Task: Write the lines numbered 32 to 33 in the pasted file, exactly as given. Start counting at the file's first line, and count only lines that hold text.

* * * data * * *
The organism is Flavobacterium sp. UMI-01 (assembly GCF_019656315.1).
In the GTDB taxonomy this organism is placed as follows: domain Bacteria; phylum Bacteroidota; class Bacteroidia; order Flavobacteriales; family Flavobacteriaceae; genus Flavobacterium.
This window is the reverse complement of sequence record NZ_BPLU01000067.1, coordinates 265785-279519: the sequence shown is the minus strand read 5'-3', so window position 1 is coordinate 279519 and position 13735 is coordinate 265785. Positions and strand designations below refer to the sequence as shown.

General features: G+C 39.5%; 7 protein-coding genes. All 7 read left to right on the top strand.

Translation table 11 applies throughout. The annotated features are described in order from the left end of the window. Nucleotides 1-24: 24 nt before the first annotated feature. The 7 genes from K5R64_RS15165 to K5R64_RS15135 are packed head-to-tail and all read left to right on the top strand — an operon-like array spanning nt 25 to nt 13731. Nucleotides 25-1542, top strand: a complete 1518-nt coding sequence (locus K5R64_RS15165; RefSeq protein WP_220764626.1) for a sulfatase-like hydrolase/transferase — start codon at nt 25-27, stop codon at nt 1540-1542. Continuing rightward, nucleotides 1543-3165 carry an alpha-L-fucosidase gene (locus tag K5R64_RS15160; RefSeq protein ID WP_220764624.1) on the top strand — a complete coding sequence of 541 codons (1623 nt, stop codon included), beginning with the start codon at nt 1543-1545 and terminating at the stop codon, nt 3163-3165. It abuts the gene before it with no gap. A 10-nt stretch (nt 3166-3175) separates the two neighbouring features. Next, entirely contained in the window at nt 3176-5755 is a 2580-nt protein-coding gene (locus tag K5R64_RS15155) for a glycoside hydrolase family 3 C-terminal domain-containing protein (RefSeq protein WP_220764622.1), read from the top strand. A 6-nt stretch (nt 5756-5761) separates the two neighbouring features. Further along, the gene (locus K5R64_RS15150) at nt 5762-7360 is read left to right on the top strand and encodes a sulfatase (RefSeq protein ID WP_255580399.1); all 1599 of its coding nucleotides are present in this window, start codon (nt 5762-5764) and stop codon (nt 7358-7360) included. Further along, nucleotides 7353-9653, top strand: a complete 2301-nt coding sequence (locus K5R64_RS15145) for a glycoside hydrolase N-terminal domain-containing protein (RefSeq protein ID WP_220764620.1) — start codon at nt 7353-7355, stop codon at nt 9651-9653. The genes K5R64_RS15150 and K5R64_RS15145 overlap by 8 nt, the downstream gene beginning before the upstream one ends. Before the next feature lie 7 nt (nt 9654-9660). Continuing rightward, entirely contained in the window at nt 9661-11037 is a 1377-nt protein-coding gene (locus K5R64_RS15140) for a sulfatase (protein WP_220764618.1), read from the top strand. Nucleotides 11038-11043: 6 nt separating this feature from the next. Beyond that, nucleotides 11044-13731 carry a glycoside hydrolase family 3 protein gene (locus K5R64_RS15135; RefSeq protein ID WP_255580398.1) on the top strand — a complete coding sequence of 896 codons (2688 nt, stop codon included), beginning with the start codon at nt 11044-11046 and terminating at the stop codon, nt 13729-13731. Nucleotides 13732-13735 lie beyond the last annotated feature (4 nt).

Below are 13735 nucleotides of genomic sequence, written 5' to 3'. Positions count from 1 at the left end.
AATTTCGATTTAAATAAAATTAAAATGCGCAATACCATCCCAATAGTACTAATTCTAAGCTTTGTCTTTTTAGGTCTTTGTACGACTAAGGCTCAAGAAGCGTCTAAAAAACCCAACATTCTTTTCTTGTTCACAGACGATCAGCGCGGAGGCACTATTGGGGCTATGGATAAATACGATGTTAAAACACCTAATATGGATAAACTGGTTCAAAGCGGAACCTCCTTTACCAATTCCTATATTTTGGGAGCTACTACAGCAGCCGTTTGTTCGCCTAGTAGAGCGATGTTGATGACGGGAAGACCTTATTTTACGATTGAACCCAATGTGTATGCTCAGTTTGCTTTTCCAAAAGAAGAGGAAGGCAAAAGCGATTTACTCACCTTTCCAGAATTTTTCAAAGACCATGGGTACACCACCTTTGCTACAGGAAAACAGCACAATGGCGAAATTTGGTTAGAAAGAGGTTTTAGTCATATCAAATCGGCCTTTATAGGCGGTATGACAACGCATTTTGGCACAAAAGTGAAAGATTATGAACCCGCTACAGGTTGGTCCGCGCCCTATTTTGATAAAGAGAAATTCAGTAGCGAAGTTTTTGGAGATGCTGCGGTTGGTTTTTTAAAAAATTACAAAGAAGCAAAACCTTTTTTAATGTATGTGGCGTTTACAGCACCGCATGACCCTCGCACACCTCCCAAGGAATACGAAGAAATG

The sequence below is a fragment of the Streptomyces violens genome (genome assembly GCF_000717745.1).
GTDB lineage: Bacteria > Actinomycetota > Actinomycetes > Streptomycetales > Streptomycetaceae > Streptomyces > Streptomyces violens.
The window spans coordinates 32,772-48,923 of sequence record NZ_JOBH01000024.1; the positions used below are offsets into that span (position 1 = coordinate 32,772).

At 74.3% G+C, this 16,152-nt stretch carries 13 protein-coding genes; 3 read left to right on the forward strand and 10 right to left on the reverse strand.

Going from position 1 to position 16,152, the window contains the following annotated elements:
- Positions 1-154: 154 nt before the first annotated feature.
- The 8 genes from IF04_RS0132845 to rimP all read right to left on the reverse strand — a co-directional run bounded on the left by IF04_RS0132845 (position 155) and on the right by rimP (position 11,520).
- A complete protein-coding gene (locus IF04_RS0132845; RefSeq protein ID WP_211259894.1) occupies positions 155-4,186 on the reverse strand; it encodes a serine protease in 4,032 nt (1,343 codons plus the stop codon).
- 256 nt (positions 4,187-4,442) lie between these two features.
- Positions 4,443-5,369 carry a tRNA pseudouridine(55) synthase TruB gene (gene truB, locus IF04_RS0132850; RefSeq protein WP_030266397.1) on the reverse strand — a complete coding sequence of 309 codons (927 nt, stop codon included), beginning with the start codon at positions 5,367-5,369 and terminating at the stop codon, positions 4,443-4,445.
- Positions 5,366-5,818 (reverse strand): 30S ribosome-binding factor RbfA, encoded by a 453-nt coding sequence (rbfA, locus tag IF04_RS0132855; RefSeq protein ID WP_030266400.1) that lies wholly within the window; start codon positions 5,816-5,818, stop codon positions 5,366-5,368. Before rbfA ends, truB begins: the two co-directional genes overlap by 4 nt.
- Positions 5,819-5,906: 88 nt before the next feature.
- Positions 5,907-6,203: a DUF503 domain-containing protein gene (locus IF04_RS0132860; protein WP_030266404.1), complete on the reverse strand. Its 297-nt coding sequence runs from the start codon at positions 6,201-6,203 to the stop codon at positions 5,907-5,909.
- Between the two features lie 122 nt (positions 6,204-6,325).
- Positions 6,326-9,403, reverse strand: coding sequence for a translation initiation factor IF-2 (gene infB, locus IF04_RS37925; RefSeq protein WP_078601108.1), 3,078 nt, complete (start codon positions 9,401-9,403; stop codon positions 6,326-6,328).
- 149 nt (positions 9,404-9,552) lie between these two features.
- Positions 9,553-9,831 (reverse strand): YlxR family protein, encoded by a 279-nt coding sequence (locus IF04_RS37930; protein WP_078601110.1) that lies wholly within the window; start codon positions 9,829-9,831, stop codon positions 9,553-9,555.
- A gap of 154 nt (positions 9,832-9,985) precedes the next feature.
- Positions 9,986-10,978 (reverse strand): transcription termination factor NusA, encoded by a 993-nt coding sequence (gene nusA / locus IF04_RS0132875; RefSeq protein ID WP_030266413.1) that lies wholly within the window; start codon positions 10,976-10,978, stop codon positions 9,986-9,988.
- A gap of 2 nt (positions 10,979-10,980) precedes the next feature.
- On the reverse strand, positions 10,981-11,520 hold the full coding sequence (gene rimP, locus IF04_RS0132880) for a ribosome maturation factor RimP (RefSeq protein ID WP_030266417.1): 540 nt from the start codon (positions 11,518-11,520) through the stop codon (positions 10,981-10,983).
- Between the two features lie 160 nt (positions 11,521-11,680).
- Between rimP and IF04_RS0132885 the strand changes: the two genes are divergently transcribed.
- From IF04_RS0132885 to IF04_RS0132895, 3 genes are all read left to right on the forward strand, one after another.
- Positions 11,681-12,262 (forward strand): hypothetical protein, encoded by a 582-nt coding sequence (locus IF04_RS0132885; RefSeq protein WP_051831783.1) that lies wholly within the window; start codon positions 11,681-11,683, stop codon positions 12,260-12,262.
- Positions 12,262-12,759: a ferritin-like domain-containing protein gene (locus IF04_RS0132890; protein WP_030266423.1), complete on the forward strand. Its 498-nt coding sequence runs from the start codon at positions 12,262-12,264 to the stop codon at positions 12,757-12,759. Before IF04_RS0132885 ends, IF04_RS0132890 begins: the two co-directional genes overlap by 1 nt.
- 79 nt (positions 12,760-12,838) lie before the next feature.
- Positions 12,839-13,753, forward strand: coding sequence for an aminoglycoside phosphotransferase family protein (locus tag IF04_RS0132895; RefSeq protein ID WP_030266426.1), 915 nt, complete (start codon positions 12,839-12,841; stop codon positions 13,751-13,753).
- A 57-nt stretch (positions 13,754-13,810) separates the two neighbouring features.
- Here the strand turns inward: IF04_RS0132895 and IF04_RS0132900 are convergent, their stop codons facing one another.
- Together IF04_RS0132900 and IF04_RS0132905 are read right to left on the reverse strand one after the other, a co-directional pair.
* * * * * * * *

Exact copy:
- Positions 11,681-12,262 (forward strand): hypothetical protein, encoded by a 582-nt coding sequence (locus IF04_RS0132885; RefSeq protein WP_051831783.1) that lies wholly within the window; start codon positions 11,681-11,683, stop codon positions 12,260-12,262.
- Positions 12,262-12,759: a ferritin-like domain-containing protein gene (locus IF04_RS0132890; protein WP_030266423.1), complete on the forward strand. Its 498-nt coding sequence runs from the start codon at positions 12,262-12,264 to the stop codon at positions 12,757-12,759. Before IF04_RS0132885 ends, IF04_RS0132890 begins: the two co-directional genes overlap by 1 nt.